NRS 433 Topic 2 DQ 2 Compare The Differences And Similarities Between Two Of The Three Types Of Qualitative Studies And Give An Example Of Each

NRS 433 Topic 2 DQ 2 Compare the differences and similarities between two of the three types of qualitative studies and give an example of each

NRS 433 Topic 2 DQ 2 Compare the differences and similarities between two of the three types of qualitative studies and give an example of each

Topic 2 DQ 2

The three types of qualitative research are phenomenological, grounded theory, and ethnographic research. Compare the differences and similarities between two of the three types of qualitative studies and give an example of each.

Green and Johnson explain that phenomenological research involves what individuals have experienced throughout their lives. It involves an approach of in depth interviews and conversations with a subject, trying to understand a phenomena that has happened in their life (Green & Johnson, 2018). An example of a phenomenological research is found in a study by Eroğlu & Şenol.

Teachers that taught remotely during the COVID-19 pandemic were interviewed and data was collected about student participation, motivation, curriculums, and much more. This study involved 12 teachers that got the interview and it was an effective method to gather descriptions and experiences from each teacher (Eroğlu & Şenol, 2021).

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Green and Johnson then go on to describe the grounded theory as a collection of information from interviews or from observing, then analyzing this information. It is portrayed as a way to understand actions by people in a phenomena (Green & Johnson, 2018). An example of this is found in an article by Foji et al. describing individuals with neurofibromatosis type 1.

The article discusses how they live and experience life, and was conducted over the space of 15 months. Individuals were able to express the hardships they have faced and how their life condition affects relief or happiness (Foji et al., 2022). One of the most beneficial parts of using the Grounded theory is that it can examine something uncommon and develop a theory grounded in the data collected (Chun et al., 2019).

Green & Johnson describe ethnography as trying to understand a person’s cultures through observation. Sometimes this involves a researcher deeply involving themselves in the culture to understand it (Green & Johnson, 2018). An example of an ethnographic research is from a study by Montero-Sieburth about migration populations.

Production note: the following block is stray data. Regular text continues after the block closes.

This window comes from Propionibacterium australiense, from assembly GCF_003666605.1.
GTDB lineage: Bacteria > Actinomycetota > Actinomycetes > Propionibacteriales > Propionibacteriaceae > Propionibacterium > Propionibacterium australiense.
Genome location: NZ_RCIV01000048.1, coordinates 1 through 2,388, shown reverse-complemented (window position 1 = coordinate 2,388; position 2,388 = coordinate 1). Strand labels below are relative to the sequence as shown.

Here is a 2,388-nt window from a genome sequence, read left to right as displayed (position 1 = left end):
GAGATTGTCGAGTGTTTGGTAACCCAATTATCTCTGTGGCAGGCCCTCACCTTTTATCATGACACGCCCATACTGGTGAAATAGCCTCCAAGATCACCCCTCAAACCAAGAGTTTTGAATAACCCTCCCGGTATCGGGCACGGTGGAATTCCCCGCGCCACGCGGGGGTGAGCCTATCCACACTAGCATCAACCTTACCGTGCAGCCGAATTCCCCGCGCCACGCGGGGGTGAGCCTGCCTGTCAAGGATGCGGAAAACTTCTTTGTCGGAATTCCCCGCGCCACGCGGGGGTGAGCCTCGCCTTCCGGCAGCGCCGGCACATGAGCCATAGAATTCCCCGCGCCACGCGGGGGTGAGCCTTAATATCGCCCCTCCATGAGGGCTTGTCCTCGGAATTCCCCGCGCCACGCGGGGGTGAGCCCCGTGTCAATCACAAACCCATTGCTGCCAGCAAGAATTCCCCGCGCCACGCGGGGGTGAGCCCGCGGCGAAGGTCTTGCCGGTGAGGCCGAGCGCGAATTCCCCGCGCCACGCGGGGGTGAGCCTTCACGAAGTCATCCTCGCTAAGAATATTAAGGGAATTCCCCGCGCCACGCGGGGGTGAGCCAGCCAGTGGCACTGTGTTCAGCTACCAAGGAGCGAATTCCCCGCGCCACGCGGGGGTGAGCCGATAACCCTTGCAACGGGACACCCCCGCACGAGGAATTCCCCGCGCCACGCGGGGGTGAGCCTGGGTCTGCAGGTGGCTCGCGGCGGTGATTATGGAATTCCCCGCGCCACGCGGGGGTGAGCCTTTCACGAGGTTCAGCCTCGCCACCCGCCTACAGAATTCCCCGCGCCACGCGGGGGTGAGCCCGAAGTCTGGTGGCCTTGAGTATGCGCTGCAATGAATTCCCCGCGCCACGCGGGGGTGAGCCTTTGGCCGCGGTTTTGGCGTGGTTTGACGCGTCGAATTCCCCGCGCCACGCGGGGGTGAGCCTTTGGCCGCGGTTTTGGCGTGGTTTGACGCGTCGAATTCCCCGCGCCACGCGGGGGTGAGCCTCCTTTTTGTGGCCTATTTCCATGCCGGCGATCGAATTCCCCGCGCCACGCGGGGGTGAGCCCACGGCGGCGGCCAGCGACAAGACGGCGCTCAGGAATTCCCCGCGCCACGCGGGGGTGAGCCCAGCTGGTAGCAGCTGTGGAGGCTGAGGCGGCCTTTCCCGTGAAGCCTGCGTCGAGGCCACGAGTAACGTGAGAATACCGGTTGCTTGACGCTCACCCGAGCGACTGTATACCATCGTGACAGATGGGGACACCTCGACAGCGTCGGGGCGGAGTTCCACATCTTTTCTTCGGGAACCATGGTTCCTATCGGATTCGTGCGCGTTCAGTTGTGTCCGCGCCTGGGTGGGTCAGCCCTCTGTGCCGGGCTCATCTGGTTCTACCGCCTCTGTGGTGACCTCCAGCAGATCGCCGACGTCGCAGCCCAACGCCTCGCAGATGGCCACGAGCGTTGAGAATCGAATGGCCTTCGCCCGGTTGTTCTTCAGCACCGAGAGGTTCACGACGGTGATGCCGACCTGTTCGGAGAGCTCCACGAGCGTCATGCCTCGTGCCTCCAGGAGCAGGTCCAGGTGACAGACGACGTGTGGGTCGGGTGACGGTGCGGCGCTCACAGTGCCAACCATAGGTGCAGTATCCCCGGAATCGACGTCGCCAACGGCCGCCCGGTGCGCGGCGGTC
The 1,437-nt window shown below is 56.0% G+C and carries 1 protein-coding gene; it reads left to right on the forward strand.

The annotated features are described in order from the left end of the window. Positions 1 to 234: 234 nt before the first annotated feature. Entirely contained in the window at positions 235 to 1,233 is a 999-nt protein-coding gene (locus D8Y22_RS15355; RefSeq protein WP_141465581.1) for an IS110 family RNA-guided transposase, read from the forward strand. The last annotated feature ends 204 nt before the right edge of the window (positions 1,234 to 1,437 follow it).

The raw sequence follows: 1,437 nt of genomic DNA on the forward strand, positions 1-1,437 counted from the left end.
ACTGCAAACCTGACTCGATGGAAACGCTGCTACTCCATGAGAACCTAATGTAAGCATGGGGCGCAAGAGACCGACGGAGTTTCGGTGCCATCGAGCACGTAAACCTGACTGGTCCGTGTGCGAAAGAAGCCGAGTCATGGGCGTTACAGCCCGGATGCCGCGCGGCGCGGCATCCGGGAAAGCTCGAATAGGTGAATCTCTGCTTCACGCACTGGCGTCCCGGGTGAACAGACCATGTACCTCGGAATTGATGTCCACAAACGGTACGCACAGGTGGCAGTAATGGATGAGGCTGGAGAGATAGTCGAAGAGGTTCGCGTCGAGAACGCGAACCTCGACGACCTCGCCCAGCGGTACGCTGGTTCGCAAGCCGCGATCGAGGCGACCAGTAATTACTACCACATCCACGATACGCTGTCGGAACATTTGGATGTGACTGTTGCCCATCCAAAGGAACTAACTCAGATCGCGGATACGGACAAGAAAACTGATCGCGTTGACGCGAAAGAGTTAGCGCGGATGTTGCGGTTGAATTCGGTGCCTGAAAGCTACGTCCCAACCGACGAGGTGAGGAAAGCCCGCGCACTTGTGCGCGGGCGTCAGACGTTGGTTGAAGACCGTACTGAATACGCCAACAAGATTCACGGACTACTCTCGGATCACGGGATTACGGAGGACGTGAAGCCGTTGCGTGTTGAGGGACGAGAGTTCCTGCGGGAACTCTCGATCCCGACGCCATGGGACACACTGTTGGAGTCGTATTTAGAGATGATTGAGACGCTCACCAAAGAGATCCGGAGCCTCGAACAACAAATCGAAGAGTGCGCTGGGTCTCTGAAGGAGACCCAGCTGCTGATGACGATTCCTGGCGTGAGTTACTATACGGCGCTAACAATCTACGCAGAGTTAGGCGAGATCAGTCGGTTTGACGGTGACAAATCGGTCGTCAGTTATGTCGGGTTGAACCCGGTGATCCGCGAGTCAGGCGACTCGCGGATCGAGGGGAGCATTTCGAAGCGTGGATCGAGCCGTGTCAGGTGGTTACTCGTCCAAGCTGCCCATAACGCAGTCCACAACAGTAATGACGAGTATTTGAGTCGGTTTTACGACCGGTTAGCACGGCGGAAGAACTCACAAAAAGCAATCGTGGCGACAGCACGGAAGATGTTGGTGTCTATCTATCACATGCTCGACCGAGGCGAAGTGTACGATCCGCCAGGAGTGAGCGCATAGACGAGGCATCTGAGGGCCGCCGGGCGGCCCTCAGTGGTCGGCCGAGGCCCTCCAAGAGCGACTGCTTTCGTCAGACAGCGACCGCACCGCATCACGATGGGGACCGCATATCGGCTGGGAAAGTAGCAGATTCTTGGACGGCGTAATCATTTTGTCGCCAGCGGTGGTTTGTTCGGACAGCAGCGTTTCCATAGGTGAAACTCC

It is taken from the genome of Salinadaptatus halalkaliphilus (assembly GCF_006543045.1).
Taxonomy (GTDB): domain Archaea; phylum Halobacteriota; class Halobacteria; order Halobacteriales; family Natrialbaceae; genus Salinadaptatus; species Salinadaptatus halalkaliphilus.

The study had cases in the United States, as well as The Netherlands and involved a lot of participation from the researchers while working with vulnerable populations as they gathered qualitative data. She described this study method as a potential for ethical dilemmas because the population is extremely vulnerable, as well as researchers needing to avoid political or cultural practices that might be unethical (Montero-Sieburth, 2020).


  • Chun Tie, Y., Birks, M., & Francis, K. (2019). Grounded Theory Research: A design framework for novice researchers. SAGE Open Medicine7
  • Eroğlu, M., & Şenol, C. (2021). Emergency remote education experiences of teachers during the COVID-19 pandemic: A phenomenological research. Shanlax International Journal of Education9(3), 161–172.
  • Foji, S., Mohammadi, E., Sanagoo, A., & Jouybari, L. (2022). How do people with neurofibromatosis type 1 (the forgotten victims) live? A grounded theory study. Health Expectations25(2), 659–666.
  • Montero-Sieburth, M. (2020). Ethical dilemmas and challenges in Ethnographic Migration Research. Qualitative Research Journal20(3), 281–291.

As nurses, we care for the whole person or patient, which is the concept of phenomenology. In nursing and phenomenology, we want to know the lived experience of the participant or patient. Personally, I feel that gaining a better understanding of patients or participants allows for better data acquisition. As a provider, I like to get to know the patient personally.

For instance, I recently was completing a history on a 91-year-old lady who was on no prescription medications and only took a multivitamin. I asked her open questions in an effort for her to clarify how she is 91 years old with no significant medical history and no diagnosis requiring prescription medications.

In addition, I asked her about her family history to see how their lived experiences kept them so healthy.  Nonetheless, phenomenology and nursing are similar in their focus on obtaining information to improve healthcare experiences for patients (Zahavi, n.d.).

  • Can you recount your use of phenomenology in nursing? If you can’t, are you able to think of an opportunity where you can use it in the future?

I have included a video that details phenomenology.

I believe I have used phenomenology in nursing while working in the public health nursing setting. Upon initial visit of maternal child health clients, there are several assessment questions that are phenomenology in nature. For example, the questionnaire asked how they felt or to share their experience upon learning that they were pregnant.

If the client was a young teen mother, the questionnaire asked how her parents took the news and what the clients experiences were with the parental support from the time they learned of the pregnancy until the date of the interview. All of these answers were unique as every mother had her own interpretation of her pregnancy experience.

Because Public Health Nursing utilized many community resources such as the WIC program and Department of Human Services, referrals depended on how these phenomenology questions were answered. Some clients required mental health referrals, diaper bank referrals, food bank referrals, educational referrals, and other community resources.